The Founding Fathers of Israel’s Scientific Legacy
While technically a failure, the crash landing of an Israeli space probe on the moon’s surface was successful in many respects. It was also the first privately-funded moon trip, and showcased the inventive and ambitious aspect of Israeli science.
And what are the foundations of these achievements?
One hundred years ago, Fritz Haber received the Nobel Prize for discovering how to produce ammonia from Nitrogen and Hydrogen gases — a discovery some consider the most important of the 20th century because of its importance to the production of fertilizer (50% of the food produced in the world today makes use of this process).
It was also important in the production of explosives. The German war effort during World War I was hampered by the lack of access to natural nitrates essential for producing ammunition. In Sapiens, Yuval Harari notes that without Haber’s discovery, Germany’s military effort during World War I would have faltered much earlier than it did. Haber is also considered to be the father of chemical warfare for his role in the development and use of poison gas as a weapon.
Haber had a long and intimate friendship with Albert Einstein. While both scientists came from somewhat non-observant German-Jewish backgrounds, Haber was a patriotic German who supported German militarism and believed in Jewish assimilation. Einstein was a pacifist opposed to nationalism.
Haber converted to Christianity to further his career, and was eventually named to the powerful position of Director of the Kaiser Wilhelm Institute. Einstein, on the other hand, was keenly aware of the racial basis of German antisemitism. In a piece in The Times (London) in 1919 about whether his theory of relativity would be proven correct, Einstein wrote: “today I am described in Germany as a German savant, and in England as a ’Swiss Jew.’ Should it ever be my fate to be represented as a bête noire, I should, on the contrary, become a ‘Swiss Jew’ for the Germans and a ‘German savant’ for the English.”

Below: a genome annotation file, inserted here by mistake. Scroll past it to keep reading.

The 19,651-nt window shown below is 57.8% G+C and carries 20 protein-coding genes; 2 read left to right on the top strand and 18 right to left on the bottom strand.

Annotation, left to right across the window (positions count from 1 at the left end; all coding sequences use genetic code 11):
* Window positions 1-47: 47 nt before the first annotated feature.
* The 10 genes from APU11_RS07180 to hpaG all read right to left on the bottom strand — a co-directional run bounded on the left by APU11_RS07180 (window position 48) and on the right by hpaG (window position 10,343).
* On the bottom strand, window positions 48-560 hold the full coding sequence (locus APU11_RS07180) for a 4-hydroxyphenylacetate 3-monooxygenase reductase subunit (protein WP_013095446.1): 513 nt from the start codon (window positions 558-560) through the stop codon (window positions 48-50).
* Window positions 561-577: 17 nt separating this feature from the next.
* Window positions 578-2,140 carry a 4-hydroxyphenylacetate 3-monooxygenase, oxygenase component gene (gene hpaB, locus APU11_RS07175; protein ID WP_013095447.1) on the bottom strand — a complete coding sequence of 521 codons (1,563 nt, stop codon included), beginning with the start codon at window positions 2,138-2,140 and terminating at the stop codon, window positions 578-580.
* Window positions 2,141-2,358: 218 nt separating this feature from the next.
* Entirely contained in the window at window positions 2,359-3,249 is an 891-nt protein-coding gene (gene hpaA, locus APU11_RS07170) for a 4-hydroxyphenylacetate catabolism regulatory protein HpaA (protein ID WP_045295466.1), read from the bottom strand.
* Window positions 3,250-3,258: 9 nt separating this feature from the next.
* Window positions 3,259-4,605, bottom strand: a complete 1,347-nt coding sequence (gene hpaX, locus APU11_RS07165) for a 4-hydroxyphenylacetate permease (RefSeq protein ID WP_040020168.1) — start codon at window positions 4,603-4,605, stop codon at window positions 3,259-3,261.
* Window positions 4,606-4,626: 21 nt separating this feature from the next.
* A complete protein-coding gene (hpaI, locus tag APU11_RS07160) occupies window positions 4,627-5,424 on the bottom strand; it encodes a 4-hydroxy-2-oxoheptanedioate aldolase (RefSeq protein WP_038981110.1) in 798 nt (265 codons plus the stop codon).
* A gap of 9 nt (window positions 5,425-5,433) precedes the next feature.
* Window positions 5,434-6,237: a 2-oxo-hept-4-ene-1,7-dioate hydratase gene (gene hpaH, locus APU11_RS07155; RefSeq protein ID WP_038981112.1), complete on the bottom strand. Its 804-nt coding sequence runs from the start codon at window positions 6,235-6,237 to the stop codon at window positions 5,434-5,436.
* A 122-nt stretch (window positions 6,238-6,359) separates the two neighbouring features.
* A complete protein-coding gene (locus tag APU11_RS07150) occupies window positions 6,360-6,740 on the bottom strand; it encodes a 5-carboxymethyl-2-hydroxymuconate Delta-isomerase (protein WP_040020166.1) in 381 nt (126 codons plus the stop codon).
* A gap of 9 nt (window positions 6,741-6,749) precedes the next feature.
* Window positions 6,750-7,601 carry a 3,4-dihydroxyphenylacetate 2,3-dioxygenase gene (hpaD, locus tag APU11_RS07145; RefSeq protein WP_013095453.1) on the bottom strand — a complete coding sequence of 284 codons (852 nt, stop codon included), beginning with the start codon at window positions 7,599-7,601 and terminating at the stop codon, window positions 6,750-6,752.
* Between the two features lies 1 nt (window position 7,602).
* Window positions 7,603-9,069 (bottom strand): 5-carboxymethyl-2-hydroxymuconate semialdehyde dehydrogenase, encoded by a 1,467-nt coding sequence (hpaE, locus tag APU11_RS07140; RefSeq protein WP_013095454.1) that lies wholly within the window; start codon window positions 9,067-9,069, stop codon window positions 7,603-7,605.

While Einstein was never a “card-carrying” Zionist, he did support the creation of a Jewish homeland in Palestine. In Einstein: His Life and Universe, Walter Isaacson notes that Einstein wrote to Haber that, “I have always felt an obligation to stand up for my persecuted and morally oppressed tribal companions.” In 1921, Einstein and Chaim Weizmann, president of the World Zionist Organization, traveled to the United States to raise funds for the establishment of the Hebrew University of Jerusalem.
Weizmann came from a traditional Jewish background in Eastern Europe. Like Haber, he was a brilliant chemist (he taught at the University of Manchester), who made an important contribution to the war effort for his adopted country, England. Acetone, an ingredient crucial in the production of Cordite, an explosive used by the British forces during World War I, was in short supply. Weizmann developed a bacterial fermentation process to produce large quantities of acetone, which was critical to the success of the British war effort. It brought him into contact with Winston Churchill, the First Lord of the Admiralty, and David Lloyd George, Minister of Munitions, and encouraged Arthur Balfour, the Foreign Secretary, to issue the Balfour Declaration, in which the British government agreed to support the establishment of a Jewish homeland in Palestine.
Despite his conversion, Haber was forced to leave Germany when the Nazis came to power. He left, but not before helping Jewish scientists at his institute find positions abroad. In 1933, Haber spent some time in England, where Weizmann offered him the directorship of a new research center, the Daniel Sieff Institute (now the Weizmann Institute) in Palestine. Haber died of a heart attack in Basel, Switzerland, in early 1934, while on his way to Palestine.
Weizmann continued to work on behalf of the Zionist movement, becoming the first president of Israel in 1949. When he died in 1952, the position was offered to Einstein. While deeply moved by the offer, he declined. Einstein died in 1955.
At the 1949 inauguration of the Weizmann Institute of Science, Weizmann prophetically stated: “We live, as you know, in a pioneering country. … Science is … our vessel of strength.”